Although this artist isn’t upset, it shows that you shouldn’t steal or take credit for other’s art and that what you put out on the internet is easily stolen by others.
Hallie Bateman tweeted about her latest design project nearly two years ago — but the image spawned memes and now knock-offs are sold around the web.
In 1988 Timothy Wilkinson, a British designer at frog design in Silicon Valley, was tasked with creating a logo for the biggest peripheral maker in the world: Logitech. The company kept Wilkinson’s logo around for almost 30 years. And while it long seemed weird to me, it’s also completely brilliant.
Source: The Life and Untimely Death of Technology’s Weirdest Logo
For many beginners, the task of picking fonts is a mystifying process. There seem to be endless choices — from normal, conventional-looking fonts to novelty candy cane fonts and bunny fonts — with no way of understanding the options, only never-ending lists of categories and recommendations. Selecting the right typeface is a mixture of firm rules and loose intuition, and takes years of experience to develop a feeling for. Here are five guidelines for picking and using fonts that I’ve developed in the course of using and teaching typography. Many of my beginning students go about picking a font as though they were searching for new music to listen to: they assess the personality of each face and look for something unique and distinctive that expresses their particular aesthetic taste, perspective and personal history. This approach is problematic, because it places too much importance on individuality.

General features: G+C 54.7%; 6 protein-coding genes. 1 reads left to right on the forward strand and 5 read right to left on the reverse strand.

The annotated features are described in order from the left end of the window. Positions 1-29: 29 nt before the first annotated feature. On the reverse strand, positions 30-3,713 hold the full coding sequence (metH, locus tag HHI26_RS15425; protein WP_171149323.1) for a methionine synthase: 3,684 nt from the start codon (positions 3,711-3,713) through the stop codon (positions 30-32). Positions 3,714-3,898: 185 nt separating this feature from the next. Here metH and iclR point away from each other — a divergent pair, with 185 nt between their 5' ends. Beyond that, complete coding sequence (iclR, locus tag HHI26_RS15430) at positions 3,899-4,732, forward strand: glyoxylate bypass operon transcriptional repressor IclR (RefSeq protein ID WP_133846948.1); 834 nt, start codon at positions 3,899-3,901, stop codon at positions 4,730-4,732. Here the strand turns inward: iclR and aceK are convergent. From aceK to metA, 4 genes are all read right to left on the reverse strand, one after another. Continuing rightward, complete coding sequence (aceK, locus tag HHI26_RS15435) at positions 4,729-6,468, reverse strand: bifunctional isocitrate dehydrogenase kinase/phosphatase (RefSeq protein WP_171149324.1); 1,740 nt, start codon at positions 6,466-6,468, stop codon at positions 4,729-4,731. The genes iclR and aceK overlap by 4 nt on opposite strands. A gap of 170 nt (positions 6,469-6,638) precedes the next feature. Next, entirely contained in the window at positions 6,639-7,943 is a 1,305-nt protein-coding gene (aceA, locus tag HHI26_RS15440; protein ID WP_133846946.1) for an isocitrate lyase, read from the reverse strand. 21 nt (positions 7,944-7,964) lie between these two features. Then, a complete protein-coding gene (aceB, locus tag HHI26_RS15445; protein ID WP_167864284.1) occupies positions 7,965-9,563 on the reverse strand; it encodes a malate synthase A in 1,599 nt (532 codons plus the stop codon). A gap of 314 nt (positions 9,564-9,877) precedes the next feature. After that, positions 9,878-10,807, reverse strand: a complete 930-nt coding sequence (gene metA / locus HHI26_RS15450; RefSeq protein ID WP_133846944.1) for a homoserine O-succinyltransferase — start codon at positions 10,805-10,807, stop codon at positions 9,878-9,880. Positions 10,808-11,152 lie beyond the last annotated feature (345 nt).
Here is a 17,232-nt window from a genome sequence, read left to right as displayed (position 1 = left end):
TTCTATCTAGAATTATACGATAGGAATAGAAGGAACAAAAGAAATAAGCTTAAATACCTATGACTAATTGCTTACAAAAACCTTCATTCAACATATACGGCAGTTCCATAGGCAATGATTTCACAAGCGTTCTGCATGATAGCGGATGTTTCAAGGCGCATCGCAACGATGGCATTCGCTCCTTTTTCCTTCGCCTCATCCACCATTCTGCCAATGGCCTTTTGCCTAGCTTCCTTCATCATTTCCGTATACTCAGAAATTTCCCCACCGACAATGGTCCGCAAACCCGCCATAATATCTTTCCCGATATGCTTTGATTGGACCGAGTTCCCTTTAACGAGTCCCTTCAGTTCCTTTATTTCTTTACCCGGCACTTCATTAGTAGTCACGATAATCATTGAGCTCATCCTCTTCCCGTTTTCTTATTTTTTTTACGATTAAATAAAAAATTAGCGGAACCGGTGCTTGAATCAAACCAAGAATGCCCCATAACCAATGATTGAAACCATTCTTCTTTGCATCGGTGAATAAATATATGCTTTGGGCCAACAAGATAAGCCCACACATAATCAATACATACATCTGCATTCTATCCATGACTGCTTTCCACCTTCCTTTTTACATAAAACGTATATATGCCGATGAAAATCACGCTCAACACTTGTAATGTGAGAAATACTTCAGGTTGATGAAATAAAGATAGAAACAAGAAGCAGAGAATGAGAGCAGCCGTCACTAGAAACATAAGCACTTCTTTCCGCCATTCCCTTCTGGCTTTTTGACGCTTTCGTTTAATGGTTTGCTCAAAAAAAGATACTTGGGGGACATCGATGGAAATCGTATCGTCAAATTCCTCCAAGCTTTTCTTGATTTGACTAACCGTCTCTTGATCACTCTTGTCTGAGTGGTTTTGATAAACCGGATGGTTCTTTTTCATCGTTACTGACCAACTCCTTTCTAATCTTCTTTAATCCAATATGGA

Source: “What Font Should I Use?”: Five Principles for Choosing and Using Typefaces – Smashing Magazine